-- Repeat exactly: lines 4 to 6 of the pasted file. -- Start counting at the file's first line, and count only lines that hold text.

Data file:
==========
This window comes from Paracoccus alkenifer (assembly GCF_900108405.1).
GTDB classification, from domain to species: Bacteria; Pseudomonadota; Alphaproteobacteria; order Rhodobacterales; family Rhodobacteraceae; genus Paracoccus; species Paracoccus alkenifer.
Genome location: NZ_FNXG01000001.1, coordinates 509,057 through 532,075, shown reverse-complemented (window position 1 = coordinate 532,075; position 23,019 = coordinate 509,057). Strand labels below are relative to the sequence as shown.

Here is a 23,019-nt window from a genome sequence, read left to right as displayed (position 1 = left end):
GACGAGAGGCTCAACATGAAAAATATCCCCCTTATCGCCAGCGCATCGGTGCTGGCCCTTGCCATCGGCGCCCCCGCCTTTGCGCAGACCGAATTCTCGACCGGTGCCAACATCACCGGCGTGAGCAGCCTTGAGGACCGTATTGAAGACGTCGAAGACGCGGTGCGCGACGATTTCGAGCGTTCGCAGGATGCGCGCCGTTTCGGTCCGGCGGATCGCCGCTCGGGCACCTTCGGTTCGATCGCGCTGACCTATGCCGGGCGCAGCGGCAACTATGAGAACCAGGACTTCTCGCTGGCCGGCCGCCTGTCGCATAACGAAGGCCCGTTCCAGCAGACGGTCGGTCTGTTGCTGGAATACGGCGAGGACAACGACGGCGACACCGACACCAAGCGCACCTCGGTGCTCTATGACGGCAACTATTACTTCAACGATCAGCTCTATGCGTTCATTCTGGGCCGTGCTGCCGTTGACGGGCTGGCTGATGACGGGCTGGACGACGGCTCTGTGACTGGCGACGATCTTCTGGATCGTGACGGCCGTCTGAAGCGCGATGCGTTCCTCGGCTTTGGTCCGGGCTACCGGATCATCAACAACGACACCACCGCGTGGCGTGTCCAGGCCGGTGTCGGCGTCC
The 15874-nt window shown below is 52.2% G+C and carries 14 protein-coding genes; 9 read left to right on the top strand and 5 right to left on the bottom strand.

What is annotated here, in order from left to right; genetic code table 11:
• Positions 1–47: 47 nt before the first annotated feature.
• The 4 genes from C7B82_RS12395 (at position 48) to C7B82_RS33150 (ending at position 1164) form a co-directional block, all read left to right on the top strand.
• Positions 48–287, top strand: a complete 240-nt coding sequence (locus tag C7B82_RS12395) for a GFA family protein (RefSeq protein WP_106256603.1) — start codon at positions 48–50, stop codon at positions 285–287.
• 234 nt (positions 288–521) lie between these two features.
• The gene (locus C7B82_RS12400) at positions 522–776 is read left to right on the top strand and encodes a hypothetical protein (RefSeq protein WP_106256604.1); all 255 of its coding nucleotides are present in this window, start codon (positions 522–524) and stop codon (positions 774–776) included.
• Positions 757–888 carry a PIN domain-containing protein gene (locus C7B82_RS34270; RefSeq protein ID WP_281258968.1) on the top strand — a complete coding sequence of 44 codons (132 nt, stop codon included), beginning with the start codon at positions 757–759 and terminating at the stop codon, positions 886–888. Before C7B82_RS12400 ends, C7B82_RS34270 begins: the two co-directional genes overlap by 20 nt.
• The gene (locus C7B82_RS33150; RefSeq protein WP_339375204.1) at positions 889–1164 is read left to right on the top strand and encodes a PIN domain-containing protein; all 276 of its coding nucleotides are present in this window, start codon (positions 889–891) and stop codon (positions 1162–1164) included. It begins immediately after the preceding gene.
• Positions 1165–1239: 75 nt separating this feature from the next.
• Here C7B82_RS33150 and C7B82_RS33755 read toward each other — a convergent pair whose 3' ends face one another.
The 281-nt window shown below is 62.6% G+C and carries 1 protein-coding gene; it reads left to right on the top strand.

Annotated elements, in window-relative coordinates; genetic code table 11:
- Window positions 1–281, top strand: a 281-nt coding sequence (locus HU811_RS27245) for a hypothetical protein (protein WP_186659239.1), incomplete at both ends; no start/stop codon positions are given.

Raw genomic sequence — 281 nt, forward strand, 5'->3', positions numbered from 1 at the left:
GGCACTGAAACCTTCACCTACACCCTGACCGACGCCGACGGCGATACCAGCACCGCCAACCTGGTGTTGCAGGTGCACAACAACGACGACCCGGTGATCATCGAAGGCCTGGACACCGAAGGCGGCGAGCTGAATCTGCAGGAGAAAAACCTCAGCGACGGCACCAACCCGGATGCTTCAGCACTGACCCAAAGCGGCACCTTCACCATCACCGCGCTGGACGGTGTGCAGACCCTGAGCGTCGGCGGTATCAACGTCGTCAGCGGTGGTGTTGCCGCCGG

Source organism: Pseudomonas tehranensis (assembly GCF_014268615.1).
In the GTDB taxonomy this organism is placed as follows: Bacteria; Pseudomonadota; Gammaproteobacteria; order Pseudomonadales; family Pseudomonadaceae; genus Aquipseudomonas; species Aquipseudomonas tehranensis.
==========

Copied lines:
Here is a 23,019-nt window from a genome sequence, read left to right as displayed (position 1 = left end):
GACGAGAGGCTCAACATGAAAAATATCCCCCTTATCGCCAGCGCATCGGTGCTGGCCCTTGCCATCGGCGCCCCCGCCTTTGCGCAGACCGAATTCTCGACCGGTGCCAACATCACCGGCGTGAGCAGCCTTGAGGACCGTATTGAAGACGTCGAAGACGCGGTGCGCGACGATTTCGAGCGTTCGCAGGATGCGCGCCGTTTCGGTCCGGCGGATCGCCGCTCGGGCACCTTCGGTTCGATCGCGCTGACCTATGCCGGGCGCAGCGGCAACTATGAGAACCAGGACTTCTCGCTGGCCGGCCGCCTGTCGCATAACGAAGGCCCGTTCCAGCAGACGGTCGGTCTGTTGCTGGAATACGGCGAGGACAACGACGGCGACACCGACACCAAGCGCACCTCGGTGCTCTATGACGGCAACTATTACTTCAACGATCAGCTCTATGCGTTCATTCTGGGCCGTGCTGCCGTTGACGGGCTGGCTGATGACGGGCTGGACGACGGCTCTGTGACTGGCGACGATCTTCTGGATCGTGACGGCCGTCTGAAGCGCGATGCGTTCCTCGGCTTTGGTCCGGGCTACCGGATCATCAACAACGACACCACCGCGTGGCGTGTCCAGGCCGGTGTCGGCGTCC
The 15874-nt window shown below is 52.2% G+C and carries 14 protein-coding genes; 9 read left to right on the top strand and 5 right to left on the bottom strand.